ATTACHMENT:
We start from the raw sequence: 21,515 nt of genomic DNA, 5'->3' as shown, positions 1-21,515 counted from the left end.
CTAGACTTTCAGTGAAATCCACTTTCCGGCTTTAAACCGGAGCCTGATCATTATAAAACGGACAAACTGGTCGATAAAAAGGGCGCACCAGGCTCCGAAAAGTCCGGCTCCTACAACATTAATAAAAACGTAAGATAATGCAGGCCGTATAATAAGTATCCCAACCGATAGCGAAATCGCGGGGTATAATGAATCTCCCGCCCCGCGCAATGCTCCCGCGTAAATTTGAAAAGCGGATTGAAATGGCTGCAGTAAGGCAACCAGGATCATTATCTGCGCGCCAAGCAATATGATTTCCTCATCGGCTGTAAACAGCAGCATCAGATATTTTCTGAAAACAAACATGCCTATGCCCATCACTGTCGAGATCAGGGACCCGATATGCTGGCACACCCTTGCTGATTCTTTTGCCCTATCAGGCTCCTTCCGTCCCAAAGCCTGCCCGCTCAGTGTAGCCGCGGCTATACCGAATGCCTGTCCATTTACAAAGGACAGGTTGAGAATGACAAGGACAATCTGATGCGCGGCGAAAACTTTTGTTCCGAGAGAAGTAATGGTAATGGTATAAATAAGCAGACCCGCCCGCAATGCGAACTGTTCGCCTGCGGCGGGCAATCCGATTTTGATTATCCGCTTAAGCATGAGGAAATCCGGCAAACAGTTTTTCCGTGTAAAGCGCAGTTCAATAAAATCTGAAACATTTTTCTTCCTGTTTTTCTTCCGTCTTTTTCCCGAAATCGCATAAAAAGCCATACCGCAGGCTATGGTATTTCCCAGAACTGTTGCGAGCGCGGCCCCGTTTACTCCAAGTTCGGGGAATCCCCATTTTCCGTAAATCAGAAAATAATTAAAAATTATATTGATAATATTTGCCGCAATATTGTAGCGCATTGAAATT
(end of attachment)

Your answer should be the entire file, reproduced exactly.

We start from the raw sequence: 21,515 nt of genomic DNA, 5'->3' as shown, positions 1-21,515 counted from the left end.
CTAGACTTTCAGTGAAATCCACTTTCCGGCTTTAAACCGGAGCCTGATCATTATAAAACGGACAAACTGGTCGATAAAAAGGGCGCACCAGGCTCCGAAAAGTCCGGCTCCTACAACATTAATAAAAACGTAAGATAATGCAGGCCGTATAATAAGTATCCCAACCGATAGCGAAATCGCGGGGTATAATGAATCTCCCGCCCCGCGCAATGCTCCCGCGTAAATTTGAAAAGCGGATTGAAATGGCTGCAGTAAGGCAACCAGGATCATTATCTGCGCGCCAAGCAATATGATTTCCTCATCGGCTGTAAACAGCAGCATCAGATATTTTCTGAAAACAAACATGCCTATGCCCATCACTGTCGAGATCAGGGACCCGATATGCTGGCACACCCTTGCTGATTCTTTTGCCCTATCAGGCTCCTTCCGTCCCAAAGCCTGCCCGCTCAGTGTAGCCGCGGCTATACCGAATGCCTGTCCATTTACAAAGGACAGGTTGAGAATGACAAGGACAATCTGATGCGCGGCGAAAACTTTTGTTCCGAGAGAAGTAATGGTAATGGTATAAATAAGCAGACCCGCCCGCAATGCGAACTGTTCGCCTGCGGCGGGCAATCCGATTTTGATTATCCGCTTAAGCATGAGGAAATCCGGCAAACAGTTTTTCCGTGTAAAGCGCAGTTCAATAAAATCTGAAACATTTTTCTTCCTGTTTTTCTTCCGTCTTTTTCCCGAAATCGCATAAAAAGCCATACCGCAGGCTATGGTATTTCCCAGAACTGTTGCGAGCGCGGCCCCGTTTACTCCAAGTTCGGGGAATCCCCATTTTCCGTAAATCAGAAAATAATTAAAAATTATATTGATAATATTTGCCGCAATATTGTAGCGCATTGAAATT